US Slowly Opens Oil Exports

Companies in the automotive industry and engineering sector said they cannot afford the union’s demands.

There are fears that the strike could have a big impact on the construction of two major power stations that are already behind schedule.

The country’s sluggish economic growth has been blamed in part on electricity shortages and the government has urged the unions not to go on strike.

“We are going to support all the affected parties to make sure this strike doesn’t take place,” said Communications Minister Faith Muthambi during a briefing in parliament.

Thousands of miners at South Africa’s biggest platinum mining firms returned to work earlier this week.

The US has restricted most crude exports since mid-1970s, in response to the Arab oil embargo.

While there have been calls for the restrictions to be eased, some have cited concerns that any such move may see fuel prices in the US rise and hurt domestic businesses and consumers.

However, some analysts said that the latest decision was unlikely to have an impact on domestic fuel prices.

“It’s not credible to say that if we export more condensates that would cause a spike in prices at the pump,” said Eric Lee, a commodity strategist with Citibank.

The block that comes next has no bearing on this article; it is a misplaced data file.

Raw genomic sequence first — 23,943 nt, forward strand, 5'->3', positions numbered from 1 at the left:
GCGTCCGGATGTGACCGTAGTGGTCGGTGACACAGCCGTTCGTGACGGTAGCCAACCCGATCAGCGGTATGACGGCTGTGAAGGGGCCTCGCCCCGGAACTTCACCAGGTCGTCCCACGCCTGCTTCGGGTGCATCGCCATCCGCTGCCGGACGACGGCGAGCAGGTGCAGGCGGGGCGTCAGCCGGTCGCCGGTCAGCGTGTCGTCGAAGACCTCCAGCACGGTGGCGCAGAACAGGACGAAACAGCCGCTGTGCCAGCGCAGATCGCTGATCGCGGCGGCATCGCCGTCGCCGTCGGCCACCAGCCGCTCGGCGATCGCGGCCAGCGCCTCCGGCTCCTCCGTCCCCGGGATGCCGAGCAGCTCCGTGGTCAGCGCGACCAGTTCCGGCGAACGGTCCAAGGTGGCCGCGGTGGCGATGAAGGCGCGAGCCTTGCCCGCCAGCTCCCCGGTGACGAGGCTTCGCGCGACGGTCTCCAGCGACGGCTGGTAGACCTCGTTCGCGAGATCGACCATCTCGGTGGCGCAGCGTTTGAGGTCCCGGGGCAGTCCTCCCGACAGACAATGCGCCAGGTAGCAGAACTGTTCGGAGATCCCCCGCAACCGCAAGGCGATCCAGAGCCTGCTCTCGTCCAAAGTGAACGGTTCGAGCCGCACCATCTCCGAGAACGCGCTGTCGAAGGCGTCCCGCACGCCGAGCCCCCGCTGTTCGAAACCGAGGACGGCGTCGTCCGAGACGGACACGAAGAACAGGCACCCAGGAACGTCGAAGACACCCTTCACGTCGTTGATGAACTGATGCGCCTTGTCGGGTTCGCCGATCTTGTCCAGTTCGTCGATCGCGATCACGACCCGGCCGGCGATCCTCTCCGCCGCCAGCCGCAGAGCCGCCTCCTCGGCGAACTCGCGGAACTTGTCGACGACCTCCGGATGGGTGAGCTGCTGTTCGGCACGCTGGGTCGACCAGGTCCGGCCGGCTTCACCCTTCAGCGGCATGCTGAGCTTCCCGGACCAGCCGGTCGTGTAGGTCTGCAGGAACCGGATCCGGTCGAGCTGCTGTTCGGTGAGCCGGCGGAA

Meanwhile, analysts also suggested that the ruling could see other firms take a similar route of processing oil in order to make it eligible for exports.

Such moves, they said, could see US oil exports increase in the short term.

via BBC

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Alfonso Esparza

Alfonso Esparza

Senior Currency Analyst at Market Pulse
Alfonso Esparza specializes in macro forex strategies for North American and major currency pairs. Upon joining OANDA in 2007, Alfonso Esparza established the MarketPulseFX blog and he has since written extensively about central banks and global economic and political trends. Alfonso has also worked as a professional currency trader focused on North America and emerging markets. He has been published by The MarketWatch, Reuters, the Wall Street Journal and The Globe and Mail, and he also appears regularly as a guest commentator on networks including Bloomberg and BNN. He holds a finance degree from the Monterrey Institute of Technology and Higher Education (ITESM) and an MBA with a specialization on financial engineering and marketing from the University of Toronto.
Alfonso Esparza